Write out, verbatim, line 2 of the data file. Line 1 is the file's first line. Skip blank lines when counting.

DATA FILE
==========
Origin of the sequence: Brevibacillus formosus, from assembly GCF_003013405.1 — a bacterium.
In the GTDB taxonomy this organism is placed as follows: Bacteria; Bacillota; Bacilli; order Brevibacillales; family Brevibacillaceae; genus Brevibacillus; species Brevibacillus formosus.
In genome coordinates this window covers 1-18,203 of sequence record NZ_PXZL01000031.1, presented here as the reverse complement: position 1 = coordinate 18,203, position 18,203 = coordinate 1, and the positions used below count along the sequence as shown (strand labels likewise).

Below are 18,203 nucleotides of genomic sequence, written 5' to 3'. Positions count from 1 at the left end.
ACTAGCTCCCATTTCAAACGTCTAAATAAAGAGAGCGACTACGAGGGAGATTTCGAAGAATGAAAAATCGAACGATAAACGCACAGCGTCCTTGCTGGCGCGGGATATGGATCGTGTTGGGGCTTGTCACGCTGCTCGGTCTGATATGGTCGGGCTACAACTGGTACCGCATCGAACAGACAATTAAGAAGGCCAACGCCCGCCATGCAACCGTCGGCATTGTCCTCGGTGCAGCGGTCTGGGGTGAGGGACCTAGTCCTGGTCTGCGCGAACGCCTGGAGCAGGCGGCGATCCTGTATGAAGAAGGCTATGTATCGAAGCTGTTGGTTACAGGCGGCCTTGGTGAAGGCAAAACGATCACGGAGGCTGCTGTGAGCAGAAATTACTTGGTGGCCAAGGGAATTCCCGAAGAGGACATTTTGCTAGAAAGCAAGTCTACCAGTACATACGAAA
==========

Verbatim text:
In the GTDB taxonomy this organism is placed as follows: Bacteria; Bacillota; Bacilli; order Brevibacillales; family Brevibacillaceae; genus Brevibacillus; species Brevibacillus formosus.